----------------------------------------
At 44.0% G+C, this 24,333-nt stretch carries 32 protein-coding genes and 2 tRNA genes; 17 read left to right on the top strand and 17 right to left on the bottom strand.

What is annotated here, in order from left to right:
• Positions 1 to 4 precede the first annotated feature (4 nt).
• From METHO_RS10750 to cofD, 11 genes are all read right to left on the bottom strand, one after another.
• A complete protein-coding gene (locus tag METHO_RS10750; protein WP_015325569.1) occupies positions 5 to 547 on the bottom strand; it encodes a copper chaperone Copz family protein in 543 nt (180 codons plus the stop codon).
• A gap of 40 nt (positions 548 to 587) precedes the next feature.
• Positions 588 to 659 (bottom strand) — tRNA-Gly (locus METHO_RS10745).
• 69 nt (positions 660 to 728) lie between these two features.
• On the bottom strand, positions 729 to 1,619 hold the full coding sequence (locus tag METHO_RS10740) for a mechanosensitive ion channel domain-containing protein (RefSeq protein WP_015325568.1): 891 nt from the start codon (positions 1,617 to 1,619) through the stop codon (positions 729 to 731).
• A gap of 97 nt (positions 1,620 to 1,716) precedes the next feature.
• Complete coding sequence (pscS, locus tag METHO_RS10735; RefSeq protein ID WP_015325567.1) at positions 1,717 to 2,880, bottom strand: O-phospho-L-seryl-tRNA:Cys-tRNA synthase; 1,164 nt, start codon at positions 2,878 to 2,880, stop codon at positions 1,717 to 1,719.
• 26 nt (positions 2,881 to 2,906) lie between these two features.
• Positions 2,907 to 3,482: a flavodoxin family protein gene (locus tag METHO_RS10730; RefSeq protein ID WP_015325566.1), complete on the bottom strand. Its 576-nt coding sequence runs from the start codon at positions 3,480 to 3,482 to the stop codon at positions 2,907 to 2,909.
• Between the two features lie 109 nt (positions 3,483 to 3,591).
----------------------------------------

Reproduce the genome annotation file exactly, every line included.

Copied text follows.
At 44.0% G+C, this 24,333-nt stretch carries 32 protein-coding genes and 2 tRNA genes; 17 read left to right on the top strand and 17 right to left on the bottom strand.

What is annotated here, in order from left to right:
• Positions 1 to 4 precede the first annotated feature (4 nt).
• From METHO_RS10750 to cofD, 11 genes are all read right to left on the bottom strand, one after another.
• A complete protein-coding gene (locus tag METHO_RS10750; protein WP_015325569.1) occupies positions 5 to 547 on the bottom strand; it encodes a copper chaperone Copz family protein in 543 nt (180 codons plus the stop codon).
• A gap of 40 nt (positions 548 to 587) precedes the next feature.
• Positions 588 to 659 (bottom strand) — tRNA-Gly (locus METHO_RS10745).
• 69 nt (positions 660 to 728) lie between these two features.
• On the bottom strand, positions 729 to 1,619 hold the full coding sequence (locus tag METHO_RS10740) for a mechanosensitive ion channel domain-containing protein (RefSeq protein WP_015325568.1): 891 nt from the start codon (positions 1,617 to 1,619) through the stop codon (positions 729 to 731).
• A gap of 97 nt (positions 1,620 to 1,716) precedes the next feature.
• Complete coding sequence (pscS, locus tag METHO_RS10735; RefSeq protein ID WP_015325567.1) at positions 1,717 to 2,880, bottom strand: O-phospho-L-seryl-tRNA:Cys-tRNA synthase; 1,164 nt, start codon at positions 2,878 to 2,880, stop codon at positions 1,717 to 1,719.
• 26 nt (positions 2,881 to 2,906) lie between these two features.
• Positions 2,907 to 3,482: a flavodoxin family protein gene (locus tag METHO_RS10730; RefSeq protein ID WP_015325566.1), complete on the bottom strand. Its 576-nt coding sequence runs from the start codon at positions 3,480 to 3,482 to the stop codon at positions 2,907 to 2,909.
• Between the two features lie 109 nt (positions 3,483 to 3,591).